follow us on

   

 

Cornish Links

Towns and Villages


 

 

Return to A - Z of Towns and Villages

 

  

 

 

 

 

Duloe

About Duloe  |  Weather


Duloe is situated in the deanery and Hundred of West. It is bounded on the north by St Pinnock, Liskeard and St Keyne, on the east by Liskeard, Morval and St Martin, on the south by Talland and Pelynt, and on the west by Lanreath. The parish is named after the Cornish Dew Logh meaning 'Two Pools' or possibly after the fact that it is situated between the two Looe Rivers. It lies to the South West of Liskeard on a ridge between the East and West Looe Rivers. There are few small hamlets and farmsteads along the North South ridge. The main industry is farming. The name Duloe has several possible origins: Dhu-Loo means 'Black Looe' Du-Loo means 'God's River' and Due-Loo means 'Two Loos', describing the aforementioned situation of this parish between the East and West Looe rivers.

The parish is very scattered and consists of the village of Duloe and the hamlets of Tredinnick and Hill. The populous mining village of Herodsfoot was originally in this parish, but it became a separate parish in 1851. Duloe contains several old manors, of which Brodbane, Trenant, Lanwarnick, Killigorick and Tremadart are mentioned in the Domesday Book, but few traces of the original buildings remain.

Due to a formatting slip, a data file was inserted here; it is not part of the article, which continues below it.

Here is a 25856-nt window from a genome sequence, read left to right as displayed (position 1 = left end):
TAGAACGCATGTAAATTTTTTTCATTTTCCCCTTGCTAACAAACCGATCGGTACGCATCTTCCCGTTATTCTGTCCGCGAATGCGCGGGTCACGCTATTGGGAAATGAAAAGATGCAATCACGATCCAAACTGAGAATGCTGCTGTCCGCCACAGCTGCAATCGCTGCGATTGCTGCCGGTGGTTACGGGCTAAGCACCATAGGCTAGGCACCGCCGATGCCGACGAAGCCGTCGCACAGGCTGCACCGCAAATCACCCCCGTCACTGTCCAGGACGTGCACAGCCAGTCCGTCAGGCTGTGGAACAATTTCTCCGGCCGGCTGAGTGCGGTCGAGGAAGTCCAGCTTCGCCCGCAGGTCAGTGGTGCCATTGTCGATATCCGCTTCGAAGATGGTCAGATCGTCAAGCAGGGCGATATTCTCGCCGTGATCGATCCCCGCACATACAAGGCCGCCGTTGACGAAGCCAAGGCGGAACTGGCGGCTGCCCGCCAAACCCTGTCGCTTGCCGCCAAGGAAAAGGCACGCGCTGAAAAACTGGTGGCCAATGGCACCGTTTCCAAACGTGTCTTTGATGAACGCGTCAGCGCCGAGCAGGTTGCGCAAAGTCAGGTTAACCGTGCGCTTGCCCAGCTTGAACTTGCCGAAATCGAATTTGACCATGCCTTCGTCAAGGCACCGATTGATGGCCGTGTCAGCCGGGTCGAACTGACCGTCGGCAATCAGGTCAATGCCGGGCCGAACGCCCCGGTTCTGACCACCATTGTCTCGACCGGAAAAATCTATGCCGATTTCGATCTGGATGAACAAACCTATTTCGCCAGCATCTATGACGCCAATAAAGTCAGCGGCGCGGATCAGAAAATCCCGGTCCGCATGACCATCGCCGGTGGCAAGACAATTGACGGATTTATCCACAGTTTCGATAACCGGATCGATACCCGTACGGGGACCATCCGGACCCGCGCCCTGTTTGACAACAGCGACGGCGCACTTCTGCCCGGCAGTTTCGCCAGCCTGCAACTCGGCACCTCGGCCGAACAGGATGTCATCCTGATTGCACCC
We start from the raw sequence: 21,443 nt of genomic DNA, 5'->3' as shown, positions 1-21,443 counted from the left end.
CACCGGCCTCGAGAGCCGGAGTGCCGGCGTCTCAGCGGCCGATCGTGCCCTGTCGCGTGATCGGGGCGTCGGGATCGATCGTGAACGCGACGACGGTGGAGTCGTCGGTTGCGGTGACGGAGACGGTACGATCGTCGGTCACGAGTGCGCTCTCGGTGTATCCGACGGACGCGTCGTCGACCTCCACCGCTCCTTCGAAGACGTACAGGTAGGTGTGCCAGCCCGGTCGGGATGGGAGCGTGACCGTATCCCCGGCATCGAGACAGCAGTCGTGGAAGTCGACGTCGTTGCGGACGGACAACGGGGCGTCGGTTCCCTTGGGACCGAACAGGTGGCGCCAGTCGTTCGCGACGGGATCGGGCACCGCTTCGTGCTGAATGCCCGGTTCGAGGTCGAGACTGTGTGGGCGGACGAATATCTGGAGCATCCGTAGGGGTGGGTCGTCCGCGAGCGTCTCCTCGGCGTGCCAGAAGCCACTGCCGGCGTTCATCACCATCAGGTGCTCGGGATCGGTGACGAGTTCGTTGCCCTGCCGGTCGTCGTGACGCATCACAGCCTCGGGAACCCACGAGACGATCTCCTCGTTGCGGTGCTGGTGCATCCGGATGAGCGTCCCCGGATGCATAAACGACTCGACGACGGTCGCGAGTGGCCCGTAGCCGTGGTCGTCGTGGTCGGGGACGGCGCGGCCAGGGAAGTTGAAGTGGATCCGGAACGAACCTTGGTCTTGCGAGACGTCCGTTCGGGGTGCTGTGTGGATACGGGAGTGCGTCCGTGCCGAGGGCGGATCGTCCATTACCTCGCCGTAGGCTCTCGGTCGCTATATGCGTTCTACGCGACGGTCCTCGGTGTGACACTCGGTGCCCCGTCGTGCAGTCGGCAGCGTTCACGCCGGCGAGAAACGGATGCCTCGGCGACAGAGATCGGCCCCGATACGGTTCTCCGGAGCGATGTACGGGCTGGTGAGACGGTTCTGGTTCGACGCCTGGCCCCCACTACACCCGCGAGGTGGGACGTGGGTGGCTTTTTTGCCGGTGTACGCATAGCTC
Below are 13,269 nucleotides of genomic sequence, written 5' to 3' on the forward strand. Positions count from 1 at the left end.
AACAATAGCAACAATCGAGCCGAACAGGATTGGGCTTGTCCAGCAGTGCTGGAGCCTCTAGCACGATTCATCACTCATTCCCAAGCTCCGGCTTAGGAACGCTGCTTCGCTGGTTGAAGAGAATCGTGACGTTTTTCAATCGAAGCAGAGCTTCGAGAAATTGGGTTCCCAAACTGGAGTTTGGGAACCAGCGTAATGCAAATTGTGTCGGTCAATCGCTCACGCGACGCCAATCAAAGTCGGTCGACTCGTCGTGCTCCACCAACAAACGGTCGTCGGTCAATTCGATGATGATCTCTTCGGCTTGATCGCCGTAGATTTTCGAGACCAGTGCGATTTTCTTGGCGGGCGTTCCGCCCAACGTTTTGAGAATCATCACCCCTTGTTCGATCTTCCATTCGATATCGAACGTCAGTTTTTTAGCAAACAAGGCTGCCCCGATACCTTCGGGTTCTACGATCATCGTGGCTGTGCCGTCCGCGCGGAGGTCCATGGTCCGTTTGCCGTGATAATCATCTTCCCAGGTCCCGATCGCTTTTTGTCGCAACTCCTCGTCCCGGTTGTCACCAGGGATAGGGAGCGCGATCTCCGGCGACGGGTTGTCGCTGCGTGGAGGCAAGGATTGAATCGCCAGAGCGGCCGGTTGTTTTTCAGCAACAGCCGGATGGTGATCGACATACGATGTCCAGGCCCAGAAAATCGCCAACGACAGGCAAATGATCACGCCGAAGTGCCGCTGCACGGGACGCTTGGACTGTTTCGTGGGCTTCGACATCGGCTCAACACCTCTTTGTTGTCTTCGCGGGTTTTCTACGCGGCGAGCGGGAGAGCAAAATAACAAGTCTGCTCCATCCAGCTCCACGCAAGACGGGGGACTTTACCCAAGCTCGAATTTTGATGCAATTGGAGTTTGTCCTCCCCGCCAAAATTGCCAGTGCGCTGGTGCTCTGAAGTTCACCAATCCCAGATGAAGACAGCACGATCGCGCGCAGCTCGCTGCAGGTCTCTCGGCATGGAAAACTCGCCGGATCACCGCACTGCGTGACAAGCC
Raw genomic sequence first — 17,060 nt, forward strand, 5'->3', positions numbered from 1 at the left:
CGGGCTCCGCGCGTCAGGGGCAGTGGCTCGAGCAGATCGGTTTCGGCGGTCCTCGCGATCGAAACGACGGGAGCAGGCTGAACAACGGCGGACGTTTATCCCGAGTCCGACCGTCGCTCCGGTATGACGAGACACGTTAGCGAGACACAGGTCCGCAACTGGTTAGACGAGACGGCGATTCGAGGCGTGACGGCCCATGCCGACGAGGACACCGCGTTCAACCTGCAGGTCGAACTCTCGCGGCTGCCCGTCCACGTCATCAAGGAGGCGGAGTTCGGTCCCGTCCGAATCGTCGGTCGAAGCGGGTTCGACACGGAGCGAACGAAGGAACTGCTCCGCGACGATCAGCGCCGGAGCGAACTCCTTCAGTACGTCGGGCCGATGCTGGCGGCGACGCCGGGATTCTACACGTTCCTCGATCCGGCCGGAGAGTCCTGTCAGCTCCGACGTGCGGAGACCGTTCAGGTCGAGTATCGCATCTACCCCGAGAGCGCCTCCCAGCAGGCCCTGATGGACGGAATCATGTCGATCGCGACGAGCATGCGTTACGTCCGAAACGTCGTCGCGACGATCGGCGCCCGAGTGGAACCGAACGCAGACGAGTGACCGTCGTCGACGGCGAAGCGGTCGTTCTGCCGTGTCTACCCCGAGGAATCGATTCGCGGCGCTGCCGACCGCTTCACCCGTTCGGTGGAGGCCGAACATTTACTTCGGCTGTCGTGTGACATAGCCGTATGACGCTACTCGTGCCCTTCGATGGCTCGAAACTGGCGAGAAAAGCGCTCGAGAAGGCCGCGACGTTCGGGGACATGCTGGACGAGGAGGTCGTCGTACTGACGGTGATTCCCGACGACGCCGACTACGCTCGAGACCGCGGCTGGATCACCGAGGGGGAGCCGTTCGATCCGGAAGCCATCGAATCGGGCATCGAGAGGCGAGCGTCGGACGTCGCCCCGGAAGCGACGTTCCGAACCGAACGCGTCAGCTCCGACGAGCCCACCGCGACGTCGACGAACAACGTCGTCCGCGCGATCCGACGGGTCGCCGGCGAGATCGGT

There has been a settlement at Duloe for at least 2500 years. Early inhabitants of this land seeking to explain the forces governing their lives built stone circles to study the sun and the moon and offered up sacrifices to the sun the source of nourishment. Duloe has a stone circle, a link with the earliest settlement here. In a field some 300 yards from the church are eight white quartz stones in a small circle of 38 ft diameter. The present setting is the result of restoration in the last century when a burial urn of the late Bronze Age (2000-500 B.C) was found at the base of one of the stones. The Duloe Torque, a gold bracelet from the late Bronze Age, was found in a nearby field and is now in the Truro County Museum. It has been suggested that the church yard was the site of an Iron Age Fort because of the circular shape and elevation and because Tredinnick, the neighbouring hamlet means "the town of the fort".

 

 

       

Information

 

About Us

Contact Us